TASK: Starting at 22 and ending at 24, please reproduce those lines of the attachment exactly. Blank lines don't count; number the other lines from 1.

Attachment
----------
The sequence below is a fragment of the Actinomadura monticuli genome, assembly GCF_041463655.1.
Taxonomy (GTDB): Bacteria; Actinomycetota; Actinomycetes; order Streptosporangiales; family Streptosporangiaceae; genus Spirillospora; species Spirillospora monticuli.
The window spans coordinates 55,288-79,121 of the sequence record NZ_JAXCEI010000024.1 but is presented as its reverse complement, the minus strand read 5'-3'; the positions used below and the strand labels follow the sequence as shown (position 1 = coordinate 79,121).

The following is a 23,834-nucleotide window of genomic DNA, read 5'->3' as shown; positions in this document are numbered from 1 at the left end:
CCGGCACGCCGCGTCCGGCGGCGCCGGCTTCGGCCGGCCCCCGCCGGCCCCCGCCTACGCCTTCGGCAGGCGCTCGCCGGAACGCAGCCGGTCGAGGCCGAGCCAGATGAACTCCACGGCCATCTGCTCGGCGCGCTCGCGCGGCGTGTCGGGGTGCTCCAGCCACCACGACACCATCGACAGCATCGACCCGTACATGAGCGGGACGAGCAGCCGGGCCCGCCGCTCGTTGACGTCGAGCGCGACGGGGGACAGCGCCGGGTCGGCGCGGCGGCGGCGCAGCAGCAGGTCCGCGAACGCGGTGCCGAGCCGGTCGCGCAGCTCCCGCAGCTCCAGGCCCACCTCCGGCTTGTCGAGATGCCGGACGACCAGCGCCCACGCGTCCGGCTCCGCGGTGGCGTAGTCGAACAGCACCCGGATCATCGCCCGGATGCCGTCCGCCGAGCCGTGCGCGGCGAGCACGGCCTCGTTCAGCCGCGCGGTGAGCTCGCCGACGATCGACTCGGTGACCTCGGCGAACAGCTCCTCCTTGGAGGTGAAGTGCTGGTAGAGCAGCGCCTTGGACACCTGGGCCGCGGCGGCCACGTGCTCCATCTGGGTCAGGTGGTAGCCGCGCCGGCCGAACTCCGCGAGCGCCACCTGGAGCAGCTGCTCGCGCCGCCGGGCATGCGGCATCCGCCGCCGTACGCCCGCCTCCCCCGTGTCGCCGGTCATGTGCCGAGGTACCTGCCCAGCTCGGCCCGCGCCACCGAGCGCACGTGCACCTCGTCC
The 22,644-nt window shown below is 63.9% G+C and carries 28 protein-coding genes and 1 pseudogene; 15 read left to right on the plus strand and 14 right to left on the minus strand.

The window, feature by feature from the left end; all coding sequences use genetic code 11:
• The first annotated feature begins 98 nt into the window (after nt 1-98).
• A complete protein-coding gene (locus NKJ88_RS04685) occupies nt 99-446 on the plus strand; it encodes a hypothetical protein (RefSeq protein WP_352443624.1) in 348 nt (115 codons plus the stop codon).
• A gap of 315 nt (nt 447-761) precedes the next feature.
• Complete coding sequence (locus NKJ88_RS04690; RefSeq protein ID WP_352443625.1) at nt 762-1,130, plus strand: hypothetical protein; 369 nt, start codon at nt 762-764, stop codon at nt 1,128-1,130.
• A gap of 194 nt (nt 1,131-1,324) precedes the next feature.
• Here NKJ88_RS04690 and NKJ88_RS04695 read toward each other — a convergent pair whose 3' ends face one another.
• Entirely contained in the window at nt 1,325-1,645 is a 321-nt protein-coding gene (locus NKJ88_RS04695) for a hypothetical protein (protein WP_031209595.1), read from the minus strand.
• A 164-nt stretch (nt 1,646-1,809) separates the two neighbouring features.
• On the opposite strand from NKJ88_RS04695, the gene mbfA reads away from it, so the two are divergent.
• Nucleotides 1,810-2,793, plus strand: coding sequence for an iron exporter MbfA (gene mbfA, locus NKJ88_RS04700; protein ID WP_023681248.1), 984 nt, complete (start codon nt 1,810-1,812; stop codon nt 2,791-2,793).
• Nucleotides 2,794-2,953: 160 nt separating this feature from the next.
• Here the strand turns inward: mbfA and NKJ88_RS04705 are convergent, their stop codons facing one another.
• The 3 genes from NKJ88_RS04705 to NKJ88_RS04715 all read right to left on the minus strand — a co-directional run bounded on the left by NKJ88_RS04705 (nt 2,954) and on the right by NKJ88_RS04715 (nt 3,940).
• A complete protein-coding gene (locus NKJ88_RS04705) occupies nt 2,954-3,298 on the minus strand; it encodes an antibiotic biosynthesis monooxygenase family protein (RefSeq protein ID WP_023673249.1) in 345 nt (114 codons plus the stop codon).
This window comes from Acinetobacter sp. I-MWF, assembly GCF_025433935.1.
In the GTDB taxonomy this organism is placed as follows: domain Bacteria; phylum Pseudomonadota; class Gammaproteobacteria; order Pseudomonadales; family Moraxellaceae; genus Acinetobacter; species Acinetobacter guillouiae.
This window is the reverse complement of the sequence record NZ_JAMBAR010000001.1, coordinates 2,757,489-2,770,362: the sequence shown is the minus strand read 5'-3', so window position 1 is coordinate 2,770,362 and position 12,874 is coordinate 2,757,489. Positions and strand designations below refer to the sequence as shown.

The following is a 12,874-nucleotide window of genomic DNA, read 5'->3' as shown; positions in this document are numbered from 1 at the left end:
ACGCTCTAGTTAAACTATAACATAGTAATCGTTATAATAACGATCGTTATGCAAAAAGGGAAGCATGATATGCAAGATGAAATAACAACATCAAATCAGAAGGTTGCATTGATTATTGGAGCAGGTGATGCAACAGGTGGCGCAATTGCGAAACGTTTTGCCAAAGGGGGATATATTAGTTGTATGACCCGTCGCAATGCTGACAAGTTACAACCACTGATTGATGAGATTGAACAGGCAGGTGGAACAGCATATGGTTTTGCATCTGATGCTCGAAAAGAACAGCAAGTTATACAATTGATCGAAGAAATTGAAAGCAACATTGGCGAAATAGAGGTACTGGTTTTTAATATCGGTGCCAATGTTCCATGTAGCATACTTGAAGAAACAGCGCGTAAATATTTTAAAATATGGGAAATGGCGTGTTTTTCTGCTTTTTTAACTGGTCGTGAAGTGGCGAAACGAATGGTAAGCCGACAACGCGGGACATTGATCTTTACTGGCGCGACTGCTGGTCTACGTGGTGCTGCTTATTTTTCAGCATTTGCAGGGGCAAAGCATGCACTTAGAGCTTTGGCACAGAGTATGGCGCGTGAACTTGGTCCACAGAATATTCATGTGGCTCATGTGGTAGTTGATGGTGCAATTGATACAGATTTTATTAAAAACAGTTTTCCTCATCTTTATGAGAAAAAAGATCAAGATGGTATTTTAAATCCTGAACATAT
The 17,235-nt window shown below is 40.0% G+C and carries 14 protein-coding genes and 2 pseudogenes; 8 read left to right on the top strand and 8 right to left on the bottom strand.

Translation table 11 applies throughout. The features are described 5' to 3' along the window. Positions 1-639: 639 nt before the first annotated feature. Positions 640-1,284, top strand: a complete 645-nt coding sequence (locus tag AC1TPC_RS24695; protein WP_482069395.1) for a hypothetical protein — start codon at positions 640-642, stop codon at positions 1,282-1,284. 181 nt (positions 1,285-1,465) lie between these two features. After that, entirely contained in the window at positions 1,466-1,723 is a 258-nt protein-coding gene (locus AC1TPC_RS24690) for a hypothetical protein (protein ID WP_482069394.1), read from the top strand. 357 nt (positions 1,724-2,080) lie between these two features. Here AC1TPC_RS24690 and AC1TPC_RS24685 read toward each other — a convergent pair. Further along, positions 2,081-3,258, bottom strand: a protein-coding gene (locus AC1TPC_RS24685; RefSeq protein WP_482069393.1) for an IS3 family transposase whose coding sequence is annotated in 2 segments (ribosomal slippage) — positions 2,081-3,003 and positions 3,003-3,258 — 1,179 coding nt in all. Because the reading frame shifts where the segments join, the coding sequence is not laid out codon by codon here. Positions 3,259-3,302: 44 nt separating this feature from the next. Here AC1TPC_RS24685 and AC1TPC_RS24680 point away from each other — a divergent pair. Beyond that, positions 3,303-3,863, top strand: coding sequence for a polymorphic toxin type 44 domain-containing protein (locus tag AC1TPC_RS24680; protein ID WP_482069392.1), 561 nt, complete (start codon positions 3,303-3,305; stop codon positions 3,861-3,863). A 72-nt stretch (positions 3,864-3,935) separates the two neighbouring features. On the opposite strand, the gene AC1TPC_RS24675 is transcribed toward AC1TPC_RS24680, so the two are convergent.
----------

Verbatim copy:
This window comes from Acinetobacter sp. I-MWF, assembly GCF_025433935.1.
In the GTDB taxonomy this organism is placed as follows: domain Bacteria; phylum Pseudomonadota; class Gammaproteobacteria; order Pseudomonadales; family Moraxellaceae; genus Acinetobacter; species Acinetobacter guillouiae.
This window is the reverse complement of the sequence record NZ_JAMBAR010000001.1, coordinates 2,757,489-2,770,362: the sequence shown is the minus strand read 5'-3', so window position 1 is coordinate 2,770,362 and position 12,874 is coordinate 2,757,489. Positions and strand designations below refer to the sequence as shown.